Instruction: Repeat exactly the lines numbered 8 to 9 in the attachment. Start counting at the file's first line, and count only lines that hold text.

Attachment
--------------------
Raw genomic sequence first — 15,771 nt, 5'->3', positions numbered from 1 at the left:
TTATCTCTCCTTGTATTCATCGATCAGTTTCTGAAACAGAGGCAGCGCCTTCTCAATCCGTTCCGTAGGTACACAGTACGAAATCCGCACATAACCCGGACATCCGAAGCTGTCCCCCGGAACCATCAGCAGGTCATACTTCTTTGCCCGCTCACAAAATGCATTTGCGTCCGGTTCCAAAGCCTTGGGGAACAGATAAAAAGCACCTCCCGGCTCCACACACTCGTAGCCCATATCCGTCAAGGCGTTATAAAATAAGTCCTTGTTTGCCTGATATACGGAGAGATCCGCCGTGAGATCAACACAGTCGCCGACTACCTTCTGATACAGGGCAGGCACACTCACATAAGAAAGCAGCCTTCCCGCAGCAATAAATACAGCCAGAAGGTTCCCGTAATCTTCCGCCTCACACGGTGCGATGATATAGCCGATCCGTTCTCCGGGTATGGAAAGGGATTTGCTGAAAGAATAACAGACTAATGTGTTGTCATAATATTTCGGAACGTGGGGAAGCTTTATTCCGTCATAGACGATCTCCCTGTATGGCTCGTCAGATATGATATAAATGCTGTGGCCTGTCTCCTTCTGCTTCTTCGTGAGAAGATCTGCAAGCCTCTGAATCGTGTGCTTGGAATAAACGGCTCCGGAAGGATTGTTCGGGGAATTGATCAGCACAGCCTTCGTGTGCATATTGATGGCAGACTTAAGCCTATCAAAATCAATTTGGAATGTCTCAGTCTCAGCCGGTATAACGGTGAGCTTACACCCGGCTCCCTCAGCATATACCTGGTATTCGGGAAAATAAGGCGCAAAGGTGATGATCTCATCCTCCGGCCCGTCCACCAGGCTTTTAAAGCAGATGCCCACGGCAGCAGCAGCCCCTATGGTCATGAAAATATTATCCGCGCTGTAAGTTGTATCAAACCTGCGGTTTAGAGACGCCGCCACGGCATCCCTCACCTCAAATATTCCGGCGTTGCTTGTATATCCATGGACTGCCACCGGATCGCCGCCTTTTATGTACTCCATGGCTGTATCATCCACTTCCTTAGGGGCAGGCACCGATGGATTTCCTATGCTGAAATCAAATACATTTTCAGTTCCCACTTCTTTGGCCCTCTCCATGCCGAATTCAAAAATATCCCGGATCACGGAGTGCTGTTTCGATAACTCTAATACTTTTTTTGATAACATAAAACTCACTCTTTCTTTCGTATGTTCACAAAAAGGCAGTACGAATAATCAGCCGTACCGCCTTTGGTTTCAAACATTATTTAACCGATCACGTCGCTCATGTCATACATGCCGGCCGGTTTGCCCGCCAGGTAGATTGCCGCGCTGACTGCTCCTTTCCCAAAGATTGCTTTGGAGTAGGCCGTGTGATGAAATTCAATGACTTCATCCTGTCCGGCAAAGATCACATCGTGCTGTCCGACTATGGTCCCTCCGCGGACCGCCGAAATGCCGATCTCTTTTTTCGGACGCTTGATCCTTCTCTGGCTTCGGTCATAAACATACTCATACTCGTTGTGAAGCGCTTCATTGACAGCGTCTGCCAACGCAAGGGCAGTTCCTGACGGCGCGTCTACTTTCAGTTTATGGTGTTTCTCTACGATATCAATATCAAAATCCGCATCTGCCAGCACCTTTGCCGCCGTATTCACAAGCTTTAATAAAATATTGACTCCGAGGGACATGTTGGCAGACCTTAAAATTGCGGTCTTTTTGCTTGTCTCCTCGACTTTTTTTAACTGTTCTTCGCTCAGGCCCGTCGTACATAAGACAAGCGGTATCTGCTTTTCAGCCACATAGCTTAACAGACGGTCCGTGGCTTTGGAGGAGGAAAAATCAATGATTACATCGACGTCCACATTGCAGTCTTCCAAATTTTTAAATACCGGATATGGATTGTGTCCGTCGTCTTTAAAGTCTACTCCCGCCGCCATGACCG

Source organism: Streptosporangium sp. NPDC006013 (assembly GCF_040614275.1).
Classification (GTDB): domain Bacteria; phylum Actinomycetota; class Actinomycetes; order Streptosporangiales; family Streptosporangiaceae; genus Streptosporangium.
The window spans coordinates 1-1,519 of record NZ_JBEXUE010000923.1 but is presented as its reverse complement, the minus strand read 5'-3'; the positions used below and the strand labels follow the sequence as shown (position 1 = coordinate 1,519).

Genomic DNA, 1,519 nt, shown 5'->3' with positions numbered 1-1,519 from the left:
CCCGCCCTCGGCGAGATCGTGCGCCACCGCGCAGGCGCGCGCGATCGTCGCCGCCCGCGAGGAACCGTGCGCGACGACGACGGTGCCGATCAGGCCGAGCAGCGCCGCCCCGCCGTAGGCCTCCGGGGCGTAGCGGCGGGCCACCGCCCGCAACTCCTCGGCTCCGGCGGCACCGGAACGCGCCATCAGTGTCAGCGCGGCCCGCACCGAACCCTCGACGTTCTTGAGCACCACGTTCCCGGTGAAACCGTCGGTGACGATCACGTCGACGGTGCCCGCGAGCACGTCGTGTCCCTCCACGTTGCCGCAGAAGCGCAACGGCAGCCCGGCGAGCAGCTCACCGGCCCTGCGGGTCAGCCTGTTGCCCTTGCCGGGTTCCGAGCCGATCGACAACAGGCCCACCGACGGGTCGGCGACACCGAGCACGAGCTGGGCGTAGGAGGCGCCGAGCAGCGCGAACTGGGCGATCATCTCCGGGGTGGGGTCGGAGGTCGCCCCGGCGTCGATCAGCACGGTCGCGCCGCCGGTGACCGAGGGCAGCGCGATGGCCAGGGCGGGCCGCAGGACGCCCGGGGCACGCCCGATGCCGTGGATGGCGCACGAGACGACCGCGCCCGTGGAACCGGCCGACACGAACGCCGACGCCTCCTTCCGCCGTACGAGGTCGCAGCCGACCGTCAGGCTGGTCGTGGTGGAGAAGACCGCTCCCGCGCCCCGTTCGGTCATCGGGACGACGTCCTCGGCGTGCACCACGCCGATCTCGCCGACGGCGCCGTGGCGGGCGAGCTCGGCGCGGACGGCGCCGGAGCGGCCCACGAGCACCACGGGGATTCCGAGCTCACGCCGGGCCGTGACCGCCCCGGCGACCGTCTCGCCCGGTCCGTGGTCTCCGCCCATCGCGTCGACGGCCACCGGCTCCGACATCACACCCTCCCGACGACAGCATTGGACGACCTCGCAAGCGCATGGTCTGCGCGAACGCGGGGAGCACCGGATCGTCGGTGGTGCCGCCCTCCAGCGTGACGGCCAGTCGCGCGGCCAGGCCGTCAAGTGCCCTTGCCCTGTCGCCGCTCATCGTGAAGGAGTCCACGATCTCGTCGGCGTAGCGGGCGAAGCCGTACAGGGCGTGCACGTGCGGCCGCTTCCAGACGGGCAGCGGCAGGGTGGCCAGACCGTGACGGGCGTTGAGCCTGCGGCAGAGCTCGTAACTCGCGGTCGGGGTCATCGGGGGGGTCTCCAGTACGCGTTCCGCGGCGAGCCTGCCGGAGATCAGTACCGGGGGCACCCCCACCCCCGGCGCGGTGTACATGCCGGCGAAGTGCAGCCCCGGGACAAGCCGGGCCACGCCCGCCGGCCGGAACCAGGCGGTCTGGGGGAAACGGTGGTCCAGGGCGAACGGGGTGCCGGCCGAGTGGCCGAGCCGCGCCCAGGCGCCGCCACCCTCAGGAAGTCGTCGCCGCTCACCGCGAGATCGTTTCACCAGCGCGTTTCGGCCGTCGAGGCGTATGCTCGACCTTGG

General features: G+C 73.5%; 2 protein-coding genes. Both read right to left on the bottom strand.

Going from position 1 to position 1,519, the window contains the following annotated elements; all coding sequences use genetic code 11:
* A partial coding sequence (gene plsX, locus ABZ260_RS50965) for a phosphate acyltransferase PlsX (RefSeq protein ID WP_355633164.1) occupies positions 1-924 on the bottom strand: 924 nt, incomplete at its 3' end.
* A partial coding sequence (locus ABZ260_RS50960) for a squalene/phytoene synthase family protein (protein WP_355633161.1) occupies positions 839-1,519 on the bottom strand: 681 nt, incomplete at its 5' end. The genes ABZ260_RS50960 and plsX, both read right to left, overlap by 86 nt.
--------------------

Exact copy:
General features: G+C 73.5%; 2 protein-coding genes. Both read right to left on the bottom strand.

Going from position 1 to position 1,519, the window contains the following annotated elements; all coding sequences use genetic code 11: